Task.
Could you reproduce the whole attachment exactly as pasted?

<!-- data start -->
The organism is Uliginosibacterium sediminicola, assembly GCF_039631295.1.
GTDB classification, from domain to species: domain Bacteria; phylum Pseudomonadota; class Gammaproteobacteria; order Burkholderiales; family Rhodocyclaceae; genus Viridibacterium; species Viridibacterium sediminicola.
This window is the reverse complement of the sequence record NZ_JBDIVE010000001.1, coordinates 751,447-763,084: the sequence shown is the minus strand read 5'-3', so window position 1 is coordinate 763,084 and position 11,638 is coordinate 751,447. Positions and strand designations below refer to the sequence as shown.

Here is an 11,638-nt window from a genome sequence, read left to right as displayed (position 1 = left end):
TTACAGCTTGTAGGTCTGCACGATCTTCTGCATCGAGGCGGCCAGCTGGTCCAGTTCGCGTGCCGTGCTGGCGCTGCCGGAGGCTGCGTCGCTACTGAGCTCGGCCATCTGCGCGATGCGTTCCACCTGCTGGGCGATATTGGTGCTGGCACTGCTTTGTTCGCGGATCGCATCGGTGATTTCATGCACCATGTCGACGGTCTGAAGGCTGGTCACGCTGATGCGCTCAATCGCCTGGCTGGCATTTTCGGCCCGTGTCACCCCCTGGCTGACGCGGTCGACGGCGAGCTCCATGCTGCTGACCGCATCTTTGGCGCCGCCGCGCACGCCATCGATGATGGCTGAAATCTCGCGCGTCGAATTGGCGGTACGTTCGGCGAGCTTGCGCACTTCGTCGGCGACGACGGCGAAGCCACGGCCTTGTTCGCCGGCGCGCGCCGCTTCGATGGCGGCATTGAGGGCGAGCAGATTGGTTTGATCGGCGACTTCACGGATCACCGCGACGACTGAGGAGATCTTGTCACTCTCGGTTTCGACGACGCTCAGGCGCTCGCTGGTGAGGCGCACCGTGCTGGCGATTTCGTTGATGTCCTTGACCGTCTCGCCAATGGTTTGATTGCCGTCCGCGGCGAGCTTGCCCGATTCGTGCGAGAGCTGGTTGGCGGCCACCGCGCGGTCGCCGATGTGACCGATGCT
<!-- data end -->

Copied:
The organism is Uliginosibacterium sediminicola, assembly GCF_039631295.1.
GTDB classification, from domain to species: domain Bacteria; phylum Pseudomonadota; class Gammaproteobacteria; order Burkholderiales; family Rhodocyclaceae; genus Viridibacterium; species Viridibacterium sediminicola.
This window is the reverse complement of the sequence record NZ_JBDIVE010000001.1, coordinates 751,447-763,084: the sequence shown is the minus strand read 5'-3', so window position 1 is coordinate 763,084 and position 11,638 is coordinate 751,447. Positions and strand designations below refer to the sequence as shown.

Here is an 11,638-nt window from a genome sequence, read left to right as displayed (position 1 = left end):
TTACAGCTTGTAGGTCTGCACGATCTTCTGCATCGAGGCGGCCAGCTGGTCCAGTTCGCGTGCCGTGCTGGCGCTGCCGGAGGCTGCGTCGCTACTGAGCTCGGCCATCTGCGCGATGCGTTCCACCTGCTGGGCGATATTGGTGCTGGCACTGCTTTGTTCGCGGATCGCATCGGTGATTTCATGCACCATGTCGACGGTCTGAAGGCTGGTCACGCTGATGCGCTCAATCGCCTGGCTGGCATTTTCGGCCCGTGTCACCCCCTGGCTGACGCGGTCGACGGCGAGCTCCATGCTGCTGACCGCATCTTTGGCGCCGCCGCGCACGCCATCGATGATGGCTGAAATCTCGCGCGTCGAATTGGCGGTACGTTCGGCGAGCTTGCGCACTTCGTCGGCGACGACGGCGAAGCCACGGCCTTGTTCGCCGGCGCGCGCCGCTTCGATGGCGGCATTGAGGGCGAGCAGATTGGTTTGATCGGCGACTTCACGGATCACCGCGACGACTGAGGAGATCTTGTCACTCTCGGTTTCGACGACGCTCAGGCGCTCGCTGGTGAGGCGCACCGTGCTGGCGATTTCGTTGATGTCCTTGACCGTCTCGCCAATGGTTTGATTGCCGTCCGCGGCGAGCTTGCCCGATTCGTGCGAGAGCTGGTTGGCGGCCACCGCGCGGTCGCCGATGTGACCGATGCT